For the Zulu club, the Carnival season involves a series of meticulously planned and eagerly awaited ceremonies, balls and festivals, almost every day in January and February. The Zulu Ball, one of the group’s three grand-scale, marquee events, fell on Friday, Feb. 21, this year. Some 20,000 people, floor-length ball gowns and tuxedos required, packed into the New Orleans Ernest N. Morial Convention Center — one of the few venues large enough to hold the crowd that came to eat and drink and dance and witness the crowning of the Zulu King and Queen of Mardi Gras. At the parade, the king, elected by club members, wears a golden crown and an elaborate festoon of feathers. He rides on a float, waving a glittery scepter at the crowd, flanked by two hand-painted leopards rearing up on their hind legs.
As Mardi Gras festivities began, bringing over a million visitors from around the world streaming into the warm, welcoming city to celebrate face to face and elbow to elbow with local residents in a progression of street parties and parades, dozens of coronavirus cases had already been documented in China, which reported its first death on Jan. 11. On Jan. 20, the first known case was confirmed in the United States: a Washington State resident who had recently returned from Wuhan, China. Behind the scenes, Louisiana health administrators had begun discussing the growing situation, seeing it as low-risk, according to emails obtained by Columbia University’s Brown Institute for Media Innovation.
On Feb. 5, four days after Surgeon General Jerome Adams tweeted, “Roses are red/Violets are blue/Risk is low for #coronavirus/But high for the flu,” New Orleans officials held a multiagency coronavirus planning meeting. The same day, a statement posted on the city’s website read: “Our public health and health care systems are ready for Mardi Gras, and the coronavirus poses a very low risk to the Carnival celebrations.” At the time, just 12 cases had been reported in the United States and none in Louisiana.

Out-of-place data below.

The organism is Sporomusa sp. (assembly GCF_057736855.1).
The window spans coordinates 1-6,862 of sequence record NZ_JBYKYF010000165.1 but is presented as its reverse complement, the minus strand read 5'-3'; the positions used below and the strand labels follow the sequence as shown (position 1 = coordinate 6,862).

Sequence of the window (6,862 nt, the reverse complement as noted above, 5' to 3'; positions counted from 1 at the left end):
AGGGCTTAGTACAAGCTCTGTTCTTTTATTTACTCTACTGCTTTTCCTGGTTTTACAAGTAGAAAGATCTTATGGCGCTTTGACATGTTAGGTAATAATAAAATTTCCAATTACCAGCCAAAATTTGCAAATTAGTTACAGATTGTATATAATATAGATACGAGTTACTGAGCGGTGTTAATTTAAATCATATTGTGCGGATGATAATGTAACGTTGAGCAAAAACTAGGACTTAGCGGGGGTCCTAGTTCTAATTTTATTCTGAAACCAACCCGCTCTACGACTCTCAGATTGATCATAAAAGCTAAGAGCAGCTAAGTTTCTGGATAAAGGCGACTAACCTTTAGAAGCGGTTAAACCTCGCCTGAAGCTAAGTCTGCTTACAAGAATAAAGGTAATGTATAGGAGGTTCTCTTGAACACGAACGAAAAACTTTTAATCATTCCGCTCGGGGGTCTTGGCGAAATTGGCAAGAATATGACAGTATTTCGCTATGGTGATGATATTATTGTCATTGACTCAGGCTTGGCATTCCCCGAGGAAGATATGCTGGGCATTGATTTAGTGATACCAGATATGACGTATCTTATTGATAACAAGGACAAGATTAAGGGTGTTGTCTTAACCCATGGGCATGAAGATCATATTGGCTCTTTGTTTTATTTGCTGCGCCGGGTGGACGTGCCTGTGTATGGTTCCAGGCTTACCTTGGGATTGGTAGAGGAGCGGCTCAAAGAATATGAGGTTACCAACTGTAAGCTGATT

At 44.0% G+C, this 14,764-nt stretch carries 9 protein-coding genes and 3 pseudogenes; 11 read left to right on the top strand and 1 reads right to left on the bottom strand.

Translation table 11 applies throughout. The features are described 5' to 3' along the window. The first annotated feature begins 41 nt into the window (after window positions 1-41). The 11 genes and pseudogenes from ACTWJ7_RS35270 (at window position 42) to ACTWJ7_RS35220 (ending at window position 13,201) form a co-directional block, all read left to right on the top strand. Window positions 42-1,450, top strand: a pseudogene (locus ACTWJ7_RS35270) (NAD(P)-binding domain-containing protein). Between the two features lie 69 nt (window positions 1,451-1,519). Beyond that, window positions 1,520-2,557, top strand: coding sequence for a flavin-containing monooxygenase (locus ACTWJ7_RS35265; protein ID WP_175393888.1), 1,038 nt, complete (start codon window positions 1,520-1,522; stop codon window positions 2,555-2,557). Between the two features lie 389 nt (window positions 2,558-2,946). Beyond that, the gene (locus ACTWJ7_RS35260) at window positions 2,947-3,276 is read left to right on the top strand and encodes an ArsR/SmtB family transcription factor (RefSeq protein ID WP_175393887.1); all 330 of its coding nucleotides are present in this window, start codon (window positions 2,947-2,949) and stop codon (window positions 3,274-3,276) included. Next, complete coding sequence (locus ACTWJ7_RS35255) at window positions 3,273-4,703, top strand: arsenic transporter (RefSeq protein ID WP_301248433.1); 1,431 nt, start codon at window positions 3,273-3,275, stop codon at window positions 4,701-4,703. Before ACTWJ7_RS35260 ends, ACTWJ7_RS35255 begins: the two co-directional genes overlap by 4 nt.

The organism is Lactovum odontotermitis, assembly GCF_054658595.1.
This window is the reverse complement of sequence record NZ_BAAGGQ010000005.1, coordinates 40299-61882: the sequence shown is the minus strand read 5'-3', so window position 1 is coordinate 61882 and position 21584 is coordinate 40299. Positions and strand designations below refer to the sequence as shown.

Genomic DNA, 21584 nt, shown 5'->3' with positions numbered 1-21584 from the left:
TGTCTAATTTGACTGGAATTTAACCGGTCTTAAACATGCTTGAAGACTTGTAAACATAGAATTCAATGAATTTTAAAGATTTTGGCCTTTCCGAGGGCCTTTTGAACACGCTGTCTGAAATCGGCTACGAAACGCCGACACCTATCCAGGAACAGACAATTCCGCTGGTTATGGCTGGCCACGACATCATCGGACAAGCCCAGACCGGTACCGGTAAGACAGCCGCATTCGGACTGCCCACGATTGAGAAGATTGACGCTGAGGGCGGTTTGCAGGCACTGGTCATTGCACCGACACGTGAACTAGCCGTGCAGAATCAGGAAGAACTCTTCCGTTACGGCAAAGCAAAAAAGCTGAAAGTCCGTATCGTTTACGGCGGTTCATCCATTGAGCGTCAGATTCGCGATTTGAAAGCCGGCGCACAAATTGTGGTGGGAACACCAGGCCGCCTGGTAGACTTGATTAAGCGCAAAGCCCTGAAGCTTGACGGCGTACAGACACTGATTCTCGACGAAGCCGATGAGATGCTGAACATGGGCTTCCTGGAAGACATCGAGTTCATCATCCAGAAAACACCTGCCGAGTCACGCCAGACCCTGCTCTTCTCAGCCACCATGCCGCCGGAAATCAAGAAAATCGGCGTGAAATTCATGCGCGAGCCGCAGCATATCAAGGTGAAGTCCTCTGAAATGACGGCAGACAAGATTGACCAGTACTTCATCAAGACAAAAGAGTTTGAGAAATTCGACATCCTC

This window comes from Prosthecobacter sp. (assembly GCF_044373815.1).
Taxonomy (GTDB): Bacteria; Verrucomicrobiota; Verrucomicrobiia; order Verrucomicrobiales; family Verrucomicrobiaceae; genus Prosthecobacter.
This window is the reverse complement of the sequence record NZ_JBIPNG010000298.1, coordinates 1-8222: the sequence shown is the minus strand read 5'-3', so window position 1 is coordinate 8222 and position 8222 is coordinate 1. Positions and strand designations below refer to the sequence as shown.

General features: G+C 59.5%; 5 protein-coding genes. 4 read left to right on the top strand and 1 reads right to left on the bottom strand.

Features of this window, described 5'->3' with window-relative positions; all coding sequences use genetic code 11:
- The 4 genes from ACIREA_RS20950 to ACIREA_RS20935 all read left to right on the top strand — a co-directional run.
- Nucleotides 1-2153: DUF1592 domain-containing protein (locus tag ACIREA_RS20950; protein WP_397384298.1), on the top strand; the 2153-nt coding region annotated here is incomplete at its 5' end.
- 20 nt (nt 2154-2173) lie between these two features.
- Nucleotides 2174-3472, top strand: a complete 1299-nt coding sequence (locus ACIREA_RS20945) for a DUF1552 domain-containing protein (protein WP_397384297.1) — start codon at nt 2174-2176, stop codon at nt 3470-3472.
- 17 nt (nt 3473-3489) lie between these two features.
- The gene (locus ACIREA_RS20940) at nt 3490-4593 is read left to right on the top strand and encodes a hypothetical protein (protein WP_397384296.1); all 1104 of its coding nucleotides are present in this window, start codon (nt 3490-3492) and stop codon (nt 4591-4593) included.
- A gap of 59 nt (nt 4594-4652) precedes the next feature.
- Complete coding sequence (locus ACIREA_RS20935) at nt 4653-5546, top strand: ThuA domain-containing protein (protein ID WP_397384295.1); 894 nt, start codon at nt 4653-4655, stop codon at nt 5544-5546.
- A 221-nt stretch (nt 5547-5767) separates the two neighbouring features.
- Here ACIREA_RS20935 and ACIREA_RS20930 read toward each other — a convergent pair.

In the late 19th century, W.E.B. Du Bois, the eminent black sociologist and author, conducted research to better understand the diseases that contributed to high rates of mortality in black communities. Du Bois and his team did extensive shoe-leather fieldwork that he would turn into his 1899 opus, “The Philadelphia Negro,” canvassing neighborhoods and interviewing residents in 2,500 households. He also used census data to document the distribution of health status. Unlike most experts at the time, who blamed racial inferiority and genetic flaws for health inequities, Du Bois highlighted the social conditions they studiously ignored. In a later work, “The Health and Physique of the Negro American,” Du Bois wrote: “With the improved sanitary condition, improved education and better economic opportunities, the mortality of the race may and probably will steadily decrease until it becomes normal.” Du Bois was unsparing on the lack of empathy for the health and well-being of black Americans, who were still reeling and recovering from 250 years of enslavement and struggling through the reactionary years of Jim Crow. “The most difficult social problem in the matter of Negro health is the peculiar attitude of the nation toward the well-being of the race,” Du Bois wrote in “The Philadelphia Negro.” There were, he continued, “few other cases in the history of civilized peoples where human suffering has been viewed with such peculiar indifference.”